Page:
Online lending platforms test investor confidence


Tianqiao Chen still wants to be part of the Lending Club. Last week, as shares of the largest publicly traded online lender in the United States fell after further decline in earnings forecasts, the CEO of Shanda Group bought an additional 4 million, strengthening its position as principal shareholder of the company.

However, many other investors have put their faith to the test, and not just in Lending Club.

Over the past few years, billions of dollars in capital have flocked to online platforms that match aspiring borrowers with yield-hungry investors, harnessing vast amounts of data to secure loans to consumers and small businesses. quickly and cheaply – and promising to make redundant bricks and mortar banks in the process.

But dozens of platforms have taken off, as rising defaults make equity investors reluctant to provide more funding and loan buyers look for better risk-adjusted returns elsewhere.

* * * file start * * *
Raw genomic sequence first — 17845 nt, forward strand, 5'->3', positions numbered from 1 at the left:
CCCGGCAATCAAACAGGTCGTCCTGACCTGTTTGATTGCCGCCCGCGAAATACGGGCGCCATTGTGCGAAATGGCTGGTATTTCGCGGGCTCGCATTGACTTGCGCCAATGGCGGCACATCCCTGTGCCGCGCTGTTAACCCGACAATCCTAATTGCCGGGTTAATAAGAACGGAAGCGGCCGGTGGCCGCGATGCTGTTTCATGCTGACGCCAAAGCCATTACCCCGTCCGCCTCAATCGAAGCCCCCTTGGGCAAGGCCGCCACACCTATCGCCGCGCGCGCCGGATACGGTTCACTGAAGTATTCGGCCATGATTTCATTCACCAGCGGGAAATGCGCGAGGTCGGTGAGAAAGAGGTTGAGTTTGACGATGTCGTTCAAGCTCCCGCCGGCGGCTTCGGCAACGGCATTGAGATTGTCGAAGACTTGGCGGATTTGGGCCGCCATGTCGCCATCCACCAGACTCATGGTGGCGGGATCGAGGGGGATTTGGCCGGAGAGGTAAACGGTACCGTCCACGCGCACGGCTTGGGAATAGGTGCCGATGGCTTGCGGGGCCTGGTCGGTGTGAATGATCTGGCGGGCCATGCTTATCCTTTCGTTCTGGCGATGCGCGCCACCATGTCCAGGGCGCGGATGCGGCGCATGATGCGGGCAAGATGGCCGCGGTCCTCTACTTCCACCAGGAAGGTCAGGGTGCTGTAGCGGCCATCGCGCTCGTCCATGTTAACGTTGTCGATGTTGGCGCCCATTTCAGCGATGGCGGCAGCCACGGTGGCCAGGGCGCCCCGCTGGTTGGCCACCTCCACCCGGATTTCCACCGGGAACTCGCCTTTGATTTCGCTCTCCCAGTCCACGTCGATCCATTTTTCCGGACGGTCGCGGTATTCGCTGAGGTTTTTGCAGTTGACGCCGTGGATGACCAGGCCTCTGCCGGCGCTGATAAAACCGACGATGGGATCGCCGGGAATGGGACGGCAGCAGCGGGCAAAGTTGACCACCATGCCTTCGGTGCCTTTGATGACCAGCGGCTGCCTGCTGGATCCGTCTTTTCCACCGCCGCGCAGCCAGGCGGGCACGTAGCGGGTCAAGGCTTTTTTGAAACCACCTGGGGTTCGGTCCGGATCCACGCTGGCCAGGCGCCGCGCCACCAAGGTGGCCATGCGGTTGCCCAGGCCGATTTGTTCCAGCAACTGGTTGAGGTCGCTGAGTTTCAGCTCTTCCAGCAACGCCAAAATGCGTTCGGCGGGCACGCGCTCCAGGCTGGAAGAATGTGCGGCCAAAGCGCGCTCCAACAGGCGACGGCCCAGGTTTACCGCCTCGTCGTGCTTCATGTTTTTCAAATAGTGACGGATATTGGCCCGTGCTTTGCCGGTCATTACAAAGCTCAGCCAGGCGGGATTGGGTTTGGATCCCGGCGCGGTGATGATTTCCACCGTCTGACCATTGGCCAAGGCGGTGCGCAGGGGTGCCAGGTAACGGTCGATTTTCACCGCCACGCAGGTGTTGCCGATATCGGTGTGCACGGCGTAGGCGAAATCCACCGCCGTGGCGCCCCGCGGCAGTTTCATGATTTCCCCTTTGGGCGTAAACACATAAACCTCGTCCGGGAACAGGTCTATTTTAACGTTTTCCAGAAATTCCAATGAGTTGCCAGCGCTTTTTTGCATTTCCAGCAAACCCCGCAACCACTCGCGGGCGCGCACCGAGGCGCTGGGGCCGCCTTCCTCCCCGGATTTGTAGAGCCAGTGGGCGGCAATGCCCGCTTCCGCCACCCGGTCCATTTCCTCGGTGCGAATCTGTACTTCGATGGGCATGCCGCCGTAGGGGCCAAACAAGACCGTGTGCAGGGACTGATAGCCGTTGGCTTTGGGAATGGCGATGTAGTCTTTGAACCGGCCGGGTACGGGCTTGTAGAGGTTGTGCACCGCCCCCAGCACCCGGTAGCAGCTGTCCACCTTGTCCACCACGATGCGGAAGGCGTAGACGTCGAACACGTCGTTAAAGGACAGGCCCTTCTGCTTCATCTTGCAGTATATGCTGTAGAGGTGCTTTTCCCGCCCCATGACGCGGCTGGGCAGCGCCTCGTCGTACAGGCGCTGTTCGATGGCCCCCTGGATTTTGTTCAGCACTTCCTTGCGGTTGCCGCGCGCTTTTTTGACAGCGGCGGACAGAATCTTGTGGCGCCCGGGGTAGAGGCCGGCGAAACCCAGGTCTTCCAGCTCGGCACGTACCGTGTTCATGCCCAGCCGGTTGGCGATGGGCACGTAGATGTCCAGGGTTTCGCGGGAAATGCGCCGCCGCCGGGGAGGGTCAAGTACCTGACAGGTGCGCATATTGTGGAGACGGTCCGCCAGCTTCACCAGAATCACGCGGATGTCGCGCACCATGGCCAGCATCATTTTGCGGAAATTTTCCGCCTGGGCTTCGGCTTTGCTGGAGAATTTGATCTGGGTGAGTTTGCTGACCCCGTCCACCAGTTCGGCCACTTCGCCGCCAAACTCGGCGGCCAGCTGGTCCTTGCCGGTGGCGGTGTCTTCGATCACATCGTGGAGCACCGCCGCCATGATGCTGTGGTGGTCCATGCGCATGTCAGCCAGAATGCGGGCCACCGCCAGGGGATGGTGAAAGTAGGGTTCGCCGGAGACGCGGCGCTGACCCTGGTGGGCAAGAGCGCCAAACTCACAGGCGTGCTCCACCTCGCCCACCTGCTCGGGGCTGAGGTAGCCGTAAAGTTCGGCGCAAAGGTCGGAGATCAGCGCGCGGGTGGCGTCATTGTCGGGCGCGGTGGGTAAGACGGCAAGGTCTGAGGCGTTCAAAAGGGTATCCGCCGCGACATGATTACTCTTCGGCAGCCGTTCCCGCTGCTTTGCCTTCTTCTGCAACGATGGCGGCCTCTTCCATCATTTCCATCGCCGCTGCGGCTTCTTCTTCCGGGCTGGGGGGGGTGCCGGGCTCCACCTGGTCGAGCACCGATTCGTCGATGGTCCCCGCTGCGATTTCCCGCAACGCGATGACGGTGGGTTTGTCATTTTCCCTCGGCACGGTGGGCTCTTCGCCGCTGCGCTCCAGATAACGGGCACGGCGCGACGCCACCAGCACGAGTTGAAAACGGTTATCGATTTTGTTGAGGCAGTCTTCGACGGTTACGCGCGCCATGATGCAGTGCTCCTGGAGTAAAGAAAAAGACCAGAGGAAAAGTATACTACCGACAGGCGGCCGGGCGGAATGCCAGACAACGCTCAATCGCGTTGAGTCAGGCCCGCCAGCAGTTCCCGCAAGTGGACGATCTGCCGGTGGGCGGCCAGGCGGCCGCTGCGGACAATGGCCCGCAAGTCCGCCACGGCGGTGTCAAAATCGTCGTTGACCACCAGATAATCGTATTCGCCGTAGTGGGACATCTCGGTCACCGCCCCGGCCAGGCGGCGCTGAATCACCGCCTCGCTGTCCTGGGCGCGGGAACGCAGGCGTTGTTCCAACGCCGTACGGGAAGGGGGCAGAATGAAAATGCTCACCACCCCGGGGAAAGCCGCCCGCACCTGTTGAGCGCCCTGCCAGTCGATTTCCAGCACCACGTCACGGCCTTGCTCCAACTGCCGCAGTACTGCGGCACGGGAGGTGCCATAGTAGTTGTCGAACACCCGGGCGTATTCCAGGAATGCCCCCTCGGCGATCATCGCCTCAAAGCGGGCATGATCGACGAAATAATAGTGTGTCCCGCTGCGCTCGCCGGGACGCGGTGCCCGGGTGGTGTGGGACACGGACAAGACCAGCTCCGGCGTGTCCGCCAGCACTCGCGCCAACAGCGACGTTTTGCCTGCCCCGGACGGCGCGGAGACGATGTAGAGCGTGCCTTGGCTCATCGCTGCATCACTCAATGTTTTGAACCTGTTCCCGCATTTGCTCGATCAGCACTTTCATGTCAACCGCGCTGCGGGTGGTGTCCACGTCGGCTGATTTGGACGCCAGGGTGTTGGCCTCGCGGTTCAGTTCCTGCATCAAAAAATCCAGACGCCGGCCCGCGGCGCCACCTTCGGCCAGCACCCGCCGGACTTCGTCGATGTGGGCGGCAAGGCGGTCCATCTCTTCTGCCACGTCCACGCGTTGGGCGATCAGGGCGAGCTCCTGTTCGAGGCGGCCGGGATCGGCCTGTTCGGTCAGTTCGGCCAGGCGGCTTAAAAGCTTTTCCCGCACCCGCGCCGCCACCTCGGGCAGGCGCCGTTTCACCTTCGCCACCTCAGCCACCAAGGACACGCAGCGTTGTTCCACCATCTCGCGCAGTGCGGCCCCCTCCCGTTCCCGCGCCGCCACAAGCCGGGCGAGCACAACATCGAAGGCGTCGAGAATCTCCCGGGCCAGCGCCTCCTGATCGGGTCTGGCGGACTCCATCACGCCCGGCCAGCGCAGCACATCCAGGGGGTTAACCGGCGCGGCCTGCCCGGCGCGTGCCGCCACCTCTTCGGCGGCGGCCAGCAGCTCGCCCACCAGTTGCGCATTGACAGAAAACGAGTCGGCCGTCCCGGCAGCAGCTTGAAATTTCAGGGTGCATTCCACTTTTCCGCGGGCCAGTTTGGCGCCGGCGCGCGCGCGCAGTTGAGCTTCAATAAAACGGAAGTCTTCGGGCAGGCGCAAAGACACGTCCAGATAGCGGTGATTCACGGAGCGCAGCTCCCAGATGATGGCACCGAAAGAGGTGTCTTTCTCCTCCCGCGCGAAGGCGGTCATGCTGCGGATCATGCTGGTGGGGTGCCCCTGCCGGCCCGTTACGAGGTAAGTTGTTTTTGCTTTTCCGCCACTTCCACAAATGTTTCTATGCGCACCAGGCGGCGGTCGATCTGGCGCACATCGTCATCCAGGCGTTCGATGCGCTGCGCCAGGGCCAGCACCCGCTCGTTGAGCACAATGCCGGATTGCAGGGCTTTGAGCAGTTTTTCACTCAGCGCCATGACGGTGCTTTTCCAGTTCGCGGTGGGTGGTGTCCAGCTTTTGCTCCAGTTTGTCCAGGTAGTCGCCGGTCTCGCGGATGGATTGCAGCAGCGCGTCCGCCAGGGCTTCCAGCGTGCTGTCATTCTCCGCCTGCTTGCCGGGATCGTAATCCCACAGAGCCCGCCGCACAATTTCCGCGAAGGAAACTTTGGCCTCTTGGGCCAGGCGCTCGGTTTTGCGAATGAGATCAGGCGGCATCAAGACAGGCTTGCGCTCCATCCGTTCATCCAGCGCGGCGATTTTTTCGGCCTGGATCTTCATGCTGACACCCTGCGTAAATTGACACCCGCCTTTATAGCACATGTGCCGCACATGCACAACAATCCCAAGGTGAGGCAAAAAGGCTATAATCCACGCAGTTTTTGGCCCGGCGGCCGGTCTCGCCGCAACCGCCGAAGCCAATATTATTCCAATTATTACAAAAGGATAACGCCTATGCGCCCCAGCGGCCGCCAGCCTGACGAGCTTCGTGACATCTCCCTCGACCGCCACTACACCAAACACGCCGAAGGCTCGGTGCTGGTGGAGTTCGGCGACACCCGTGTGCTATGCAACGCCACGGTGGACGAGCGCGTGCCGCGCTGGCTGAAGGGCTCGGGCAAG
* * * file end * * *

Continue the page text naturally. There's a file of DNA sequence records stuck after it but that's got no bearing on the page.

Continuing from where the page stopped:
“The only thing that can blow this all up is the loss of credit control,” Brian Graham, managing director of Alliance Partners, a large lending club loan buyer, said at an investor event. organized by the company on the day of its profit warning.

Lending Club had already announced last month that it would stop issuing loans to substandard borrowers – loans it labeled with F and G ratings – following the rise in prepayments and delinquencies, which meant that the net returns to investors were often not as good as advertised.

Many operators are feeling the effects of a sharp increase in market share during the second half of 2015 and the first months of 2016, said David Snitkof, chief analytics officer at Orchard. As platforms rushed to offer new loans, credit quality has suffered and loans issued during this period are among the worst performing, with loss rates well above expectations.

The platforms “have faced a lot of pressure to grow quickly, and some of them have grown too quickly,” said Mr Snitkof.